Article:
Sheraton, cellphones, Ortom – and more reasons why Atiku defeated Wike

As expected, Atiku Abubakar, former Vice President, and Nyesom Wike, Governor of Rivers State, fought the tightest battle for the Peoples Democratic Party (PDP) presidential ticket on Saturday. Together they received 83% of the 752 valid delegate votes. Atiku, with 371 votes, edged out Wike, with 237. Atiku beat Wike by a margin of 134 to become the party’s flag bearer for the second consecutive election.

Although the conventional wisdom has been that Atiku was the strongest candidate on the ballot, Wike garnered support on his national tour, prompting many analysts to predict a neck and neck race. Some even dared that he would win the ticket in the absence of a northern consensus candidate. But Atiku came well at the end of the day.

Here are the reasons Atiku won, gleaned from TheCable.

1. THE TAMBUWAL SHRINKAGE

Aminu Tambuwal, Governor of Sokoto State and former Speaker of the House of Representatives, did the unexpected by deciding to stand down for Atiku just before voting began. It was a surprise because he had always refused, despite the efforts of Aliyu Gusau, a former national security adviser, and Attahiru Bafarawa, himself a former governor of Sokoto State. Tambuwal thought it was Atiku who should stand down and support him, being a younger candidate. He ran against Atiku in the primary in 2018, and despite massive support from Wike, he lost. Going into this year’s primary, Tambuwal had no less than 100 delegates from the North West on his side. IMO delegates, led by Emeka Ihedioha, Tambuwal’s former deputy in the House of Representatives, were also on his side. But the Northern leaders eventually convinced him that Atiku had greater circulation in all 36 states and that he should consider the Northern interest first. He succumbed hours before the convention began, boosting Atiku’s chances and possibly demoralizing other Northern delegates who had promised to support Wike.

2. DELEGATE CAMPSITE

Atiku, a veteran of the indirect primaries dating back to the Social Democratic Party (SDP) in 1993, pulled another trick out of the bag when he re-encamped delegates at the Sheraton Abuja Hotel ahead of the convention. TheCable understands that he camped 275 “safe” delegates at the hotel and cut them off from all communication with the outside world, effectively isolating them from any influence from other aspirants. He still needed more delegates to be sure of winning the ticket, which he got when Tambuwal resigned and directed his supporters to the Atiku thumbprint. The “camping” tactic had been used to good effect by Atiku in previous primaries, but it didn’t work in 2015 when the All Progressives Congress (APC) insisted on hosting all delegates.

3. SAMUEL ORTOM’S DOUBLE GAME

Benue State Governor Samuel Ortom was initially considered an associate of Wike until events began to unfold with the election of Iyorchia Ayu as the party’s national chairman last year. Ortom, TheCable understands, is the one who bragged about Ayu and assured Wike that the former Senate speaker would be “neutral.” However, Ayu is a well-known age-old associate of Atiku. He was removed from his post as minister by President Olusegun Obasanjo in 2006 in the heat of the clash between Obasanjo and Atiku. Ayu was the CEO of Atiku’s presidential campaign in 2007. While southern governors wanted the PDP to zone the presidential ticket south, Ayu worked against it. Ortom, who chaired the zoning commission, left the race open without making a specific recommendation. It was at this point that it became clear that Atiku was making his way into the party. David Mark, also from Benue like Ortom and Ayu, would be more comfortable with Atiku as the presidential flag bearer. He chaired the convention. Ayu would call Tambuwal “convention hero” the day after Atiku got the ticket.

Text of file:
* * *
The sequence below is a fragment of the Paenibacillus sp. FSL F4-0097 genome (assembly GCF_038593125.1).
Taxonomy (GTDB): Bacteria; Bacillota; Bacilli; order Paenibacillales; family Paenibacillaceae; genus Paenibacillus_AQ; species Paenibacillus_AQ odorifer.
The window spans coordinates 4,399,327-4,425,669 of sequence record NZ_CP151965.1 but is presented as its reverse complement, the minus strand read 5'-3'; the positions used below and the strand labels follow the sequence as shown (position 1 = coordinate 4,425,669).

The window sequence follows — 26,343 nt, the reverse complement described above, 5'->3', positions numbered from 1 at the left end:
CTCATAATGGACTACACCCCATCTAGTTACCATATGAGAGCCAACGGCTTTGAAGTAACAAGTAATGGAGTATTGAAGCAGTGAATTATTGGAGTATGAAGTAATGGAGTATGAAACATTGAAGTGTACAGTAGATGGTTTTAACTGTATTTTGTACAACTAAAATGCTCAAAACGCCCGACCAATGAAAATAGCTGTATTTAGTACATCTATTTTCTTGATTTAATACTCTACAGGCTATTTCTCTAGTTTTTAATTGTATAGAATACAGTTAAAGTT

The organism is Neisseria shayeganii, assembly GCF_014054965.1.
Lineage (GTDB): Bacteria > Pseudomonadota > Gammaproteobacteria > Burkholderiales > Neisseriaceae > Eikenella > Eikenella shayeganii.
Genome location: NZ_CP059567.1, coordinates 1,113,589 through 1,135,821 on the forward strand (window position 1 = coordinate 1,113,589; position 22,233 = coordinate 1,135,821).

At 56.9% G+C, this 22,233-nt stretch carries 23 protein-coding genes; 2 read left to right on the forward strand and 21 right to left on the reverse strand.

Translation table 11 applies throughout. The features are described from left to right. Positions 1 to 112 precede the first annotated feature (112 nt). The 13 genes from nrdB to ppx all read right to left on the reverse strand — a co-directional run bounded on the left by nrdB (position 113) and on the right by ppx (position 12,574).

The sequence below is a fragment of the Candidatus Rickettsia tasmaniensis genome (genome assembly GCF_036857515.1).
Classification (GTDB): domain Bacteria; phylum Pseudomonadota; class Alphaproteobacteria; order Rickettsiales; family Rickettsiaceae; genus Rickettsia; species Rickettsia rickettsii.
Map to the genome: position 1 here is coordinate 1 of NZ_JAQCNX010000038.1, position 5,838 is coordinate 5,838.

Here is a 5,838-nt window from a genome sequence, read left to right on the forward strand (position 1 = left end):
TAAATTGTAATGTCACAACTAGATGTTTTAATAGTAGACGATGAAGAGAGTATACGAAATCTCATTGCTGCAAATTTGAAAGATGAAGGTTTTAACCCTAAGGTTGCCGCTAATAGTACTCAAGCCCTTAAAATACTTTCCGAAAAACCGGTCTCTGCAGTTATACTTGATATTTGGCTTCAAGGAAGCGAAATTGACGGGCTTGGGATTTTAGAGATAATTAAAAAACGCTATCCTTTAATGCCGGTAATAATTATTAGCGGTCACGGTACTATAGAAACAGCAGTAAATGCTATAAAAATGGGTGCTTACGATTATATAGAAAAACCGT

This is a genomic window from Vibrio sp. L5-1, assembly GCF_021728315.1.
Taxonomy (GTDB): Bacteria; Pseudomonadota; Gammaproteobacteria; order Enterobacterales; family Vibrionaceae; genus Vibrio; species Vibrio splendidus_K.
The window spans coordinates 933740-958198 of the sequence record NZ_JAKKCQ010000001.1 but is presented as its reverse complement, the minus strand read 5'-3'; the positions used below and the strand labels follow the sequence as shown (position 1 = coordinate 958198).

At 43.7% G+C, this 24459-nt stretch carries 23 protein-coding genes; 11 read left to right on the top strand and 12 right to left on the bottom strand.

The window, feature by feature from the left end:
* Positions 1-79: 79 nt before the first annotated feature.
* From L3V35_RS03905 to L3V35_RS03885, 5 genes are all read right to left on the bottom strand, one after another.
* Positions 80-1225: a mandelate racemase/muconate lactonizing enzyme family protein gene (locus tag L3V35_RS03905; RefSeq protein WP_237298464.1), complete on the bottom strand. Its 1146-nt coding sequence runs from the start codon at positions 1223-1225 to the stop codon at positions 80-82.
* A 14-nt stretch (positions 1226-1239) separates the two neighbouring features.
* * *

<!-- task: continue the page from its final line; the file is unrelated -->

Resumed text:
4. NO “VOTE AND SNAP”

Although it is believed that a lot of money was shared by the top contenders to incentivize the delegates, with Atiku apparently offering the heaviest before and during the convention, the PDP leadership, through the election committee, has prohibits delegates from bringing their phones to the voting booths. . It was a masterstroke. Delegates are normally paid in part and pledged the balance after voting, taking a photo of their ballot and presenting it. However, the banning of phones meant that people could now vote for their choices without having to be accountable to anyone. This tactic also worked in Atiku’s favor – many Northern delegates would also have collected money from other midshipmen and were now free to show evidence of “delivery”.

5. THE ATIKU FACTOR

Atiku may not have managed to get elected president since he started trying 29 years ago, but he is one of the best politicians around. He has cultivated a vast network of loyal followers over the years in every nook and cranny of Nigeria. After serving as vice president for eight years, between 1999 and 2007, Atiku continued to be politically relevant despite Obasanjo’s attempts to obscure his light. Although he has fallen out with some of his associates over the years, he has always managed to keep in touch with them and easily rekindles old alliances. While Wike relied on his fieldwork and his war chest to secure the PDP ticket, Atiku worked behind the scenes on power brokers inside and outside the party to pull the strings for him. Getting Tambuwal out, however reluctantly, was perhaps the biggest deciding factor in his win.